‘I know I’m an anomaly. I’ve known that for a long time.’
So said a chap I speak to from time to time whose budget to provide flexible counselling for people in distress comes to an end this year.
As a result from April 1 the service he currently provides to vulnerable people through GP surgeries will be accessible only through formal mental health referral pathways.
As he put it to me his setup is anomalous, and its ending and aligning with normal referral pathways is effectively a correction in this day and age.
From what he says it’s unusual to have the degree of freedom to treat people that he has had for the duration of the budget, which appears to have been several years. He implied that the money was found through older funding channels that no longer exist since NHS cash flows were restructured.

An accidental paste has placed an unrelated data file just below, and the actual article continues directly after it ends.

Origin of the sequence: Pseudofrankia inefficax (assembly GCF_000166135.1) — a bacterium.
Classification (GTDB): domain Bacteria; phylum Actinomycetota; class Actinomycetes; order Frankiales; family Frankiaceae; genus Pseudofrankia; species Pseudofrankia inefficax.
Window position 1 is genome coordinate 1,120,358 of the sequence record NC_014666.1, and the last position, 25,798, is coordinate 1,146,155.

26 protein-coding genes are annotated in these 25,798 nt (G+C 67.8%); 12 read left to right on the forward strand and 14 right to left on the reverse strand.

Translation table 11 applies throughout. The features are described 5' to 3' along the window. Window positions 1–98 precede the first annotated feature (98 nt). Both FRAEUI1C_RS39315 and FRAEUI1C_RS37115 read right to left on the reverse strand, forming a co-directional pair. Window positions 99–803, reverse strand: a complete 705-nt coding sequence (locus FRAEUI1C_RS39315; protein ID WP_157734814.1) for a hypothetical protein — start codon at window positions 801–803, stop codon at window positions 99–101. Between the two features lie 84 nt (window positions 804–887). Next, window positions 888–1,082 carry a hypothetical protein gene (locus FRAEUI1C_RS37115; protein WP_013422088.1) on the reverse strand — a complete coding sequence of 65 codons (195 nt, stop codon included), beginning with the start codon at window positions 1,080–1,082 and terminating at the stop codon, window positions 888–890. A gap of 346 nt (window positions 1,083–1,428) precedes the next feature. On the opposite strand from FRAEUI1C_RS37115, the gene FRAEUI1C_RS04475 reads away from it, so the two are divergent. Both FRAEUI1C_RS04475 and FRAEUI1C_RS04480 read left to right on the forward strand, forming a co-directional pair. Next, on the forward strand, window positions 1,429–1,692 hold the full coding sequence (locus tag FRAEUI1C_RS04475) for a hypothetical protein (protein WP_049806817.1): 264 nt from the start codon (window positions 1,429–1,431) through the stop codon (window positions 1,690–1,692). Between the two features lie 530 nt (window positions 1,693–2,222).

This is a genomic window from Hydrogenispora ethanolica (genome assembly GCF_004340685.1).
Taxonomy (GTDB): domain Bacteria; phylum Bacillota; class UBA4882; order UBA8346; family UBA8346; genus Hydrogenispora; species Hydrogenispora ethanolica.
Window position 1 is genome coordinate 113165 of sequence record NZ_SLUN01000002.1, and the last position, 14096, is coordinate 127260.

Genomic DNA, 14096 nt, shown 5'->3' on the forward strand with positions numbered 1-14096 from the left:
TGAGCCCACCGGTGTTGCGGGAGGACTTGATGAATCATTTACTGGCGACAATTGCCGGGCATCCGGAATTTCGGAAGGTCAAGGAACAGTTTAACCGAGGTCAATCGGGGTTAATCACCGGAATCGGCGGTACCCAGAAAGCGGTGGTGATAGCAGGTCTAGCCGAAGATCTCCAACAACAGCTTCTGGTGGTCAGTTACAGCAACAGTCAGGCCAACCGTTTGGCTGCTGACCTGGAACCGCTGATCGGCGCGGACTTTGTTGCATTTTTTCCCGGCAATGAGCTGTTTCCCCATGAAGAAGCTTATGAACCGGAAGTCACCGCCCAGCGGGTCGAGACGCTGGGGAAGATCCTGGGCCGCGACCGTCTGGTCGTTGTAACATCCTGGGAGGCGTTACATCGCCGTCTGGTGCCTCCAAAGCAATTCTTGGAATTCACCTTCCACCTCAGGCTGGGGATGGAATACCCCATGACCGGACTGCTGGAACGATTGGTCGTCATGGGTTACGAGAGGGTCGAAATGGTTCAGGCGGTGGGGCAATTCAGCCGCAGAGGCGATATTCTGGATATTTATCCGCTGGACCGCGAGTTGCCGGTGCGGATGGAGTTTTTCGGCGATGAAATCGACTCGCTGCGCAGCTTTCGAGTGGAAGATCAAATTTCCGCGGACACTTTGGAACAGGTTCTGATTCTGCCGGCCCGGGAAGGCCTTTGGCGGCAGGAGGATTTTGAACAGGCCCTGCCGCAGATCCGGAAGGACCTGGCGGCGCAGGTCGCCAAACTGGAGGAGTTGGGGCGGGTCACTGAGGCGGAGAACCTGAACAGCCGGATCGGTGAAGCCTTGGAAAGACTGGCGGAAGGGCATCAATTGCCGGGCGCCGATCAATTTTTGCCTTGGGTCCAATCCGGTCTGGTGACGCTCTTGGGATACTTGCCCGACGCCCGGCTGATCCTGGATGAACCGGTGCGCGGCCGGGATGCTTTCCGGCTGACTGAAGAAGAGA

A consequence of the change, he said, is that local service users will now be required to enter the formal ‘mental health system’ (of which this chap is a card carrying member) rather than being able to access help without it necessarily coming with that additional emotional and bureaucratic baggage.
As a result, everyone will go through the conventional and narrowly process- or toolkit-based mental health approach, and his views on this were clear: that it’s not a suitable approach for those that may need a bit of help but not so much that they should be triggering formal mental health procedures; that may need to discuss issues outside the narrow scope of formal processes; and who will now probably simply be put on medication in the first instance as is that sector’s way.
This chap (a seasoned professional) may be right or wrong about who needs what level of support and when, but the story is familiar: our institutions appear increasingly to have neither the appetite nor the ability to fund more than formal minimums guided by strict processes designed to filter out rather than to include.
Cynically, the American model also teaches us that it’s much easier (and more profitable for private interests) to just medicate the patient to even out their moods and get on with it.